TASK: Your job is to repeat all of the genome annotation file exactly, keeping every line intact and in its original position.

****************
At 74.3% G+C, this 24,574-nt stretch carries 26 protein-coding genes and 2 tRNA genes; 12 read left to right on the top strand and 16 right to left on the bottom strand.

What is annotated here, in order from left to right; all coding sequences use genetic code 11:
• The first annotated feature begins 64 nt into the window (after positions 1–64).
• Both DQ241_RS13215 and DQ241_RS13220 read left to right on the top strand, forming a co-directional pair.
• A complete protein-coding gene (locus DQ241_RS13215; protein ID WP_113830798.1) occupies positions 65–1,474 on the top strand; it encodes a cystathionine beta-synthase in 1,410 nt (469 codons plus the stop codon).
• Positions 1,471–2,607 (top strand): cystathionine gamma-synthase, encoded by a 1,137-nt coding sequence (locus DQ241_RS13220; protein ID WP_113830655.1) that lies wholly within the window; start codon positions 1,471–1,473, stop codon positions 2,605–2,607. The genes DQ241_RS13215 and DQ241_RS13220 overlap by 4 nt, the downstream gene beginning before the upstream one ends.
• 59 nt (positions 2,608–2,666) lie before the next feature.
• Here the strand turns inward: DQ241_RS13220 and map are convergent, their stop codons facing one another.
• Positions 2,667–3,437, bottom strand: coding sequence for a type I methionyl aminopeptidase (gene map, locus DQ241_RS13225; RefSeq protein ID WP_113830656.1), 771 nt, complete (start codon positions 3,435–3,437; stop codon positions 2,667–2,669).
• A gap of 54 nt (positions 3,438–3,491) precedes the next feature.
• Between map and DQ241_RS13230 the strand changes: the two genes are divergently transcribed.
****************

At 74.3% G+C, this 24,574-nt stretch carries 26 protein-coding genes and 2 tRNA genes; 12 read left to right on the top strand and 16 right to left on the bottom strand.

What is annotated here, in order from left to right; all coding sequences use genetic code 11:
• The first annotated feature begins 64 nt into the window (after positions 1–64).
• Both DQ241_RS13215 and DQ241_RS13220 read left to right on the top strand, forming a co-directional pair.
• A complete protein-coding gene (locus DQ241_RS13215; protein ID WP_113830798.1) occupies positions 65–1,474 on the top strand; it encodes a cystathionine beta-synthase in 1,410 nt (469 codons plus the stop codon).
• Positions 1,471–2,607 (top strand): cystathionine gamma-synthase, encoded by a 1,137-nt coding sequence (locus DQ241_RS13220; protein ID WP_113830655.1) that lies wholly within the window; start codon positions 1,471–1,473, stop codon positions 2,605–2,607. The genes DQ241_RS13215 and DQ241_RS13220 overlap by 4 nt, the downstream gene beginning before the upstream one ends.
• 59 nt (positions 2,608–2,666) lie before the next feature.
• Here the strand turns inward: DQ241_RS13220 and map are convergent, their stop codons facing one another.
• Positions 2,667–3,437, bottom strand: coding sequence for a type I methionyl aminopeptidase (gene map, locus DQ241_RS13225; RefSeq protein ID WP_113830656.1), 771 nt, complete (start codon positions 3,435–3,437; stop codon positions 2,667–2,669).
• A gap of 54 nt (positions 3,438–3,491) precedes the next feature.
• Between map and DQ241_RS13230 the strand changes: the two genes are divergently transcribed.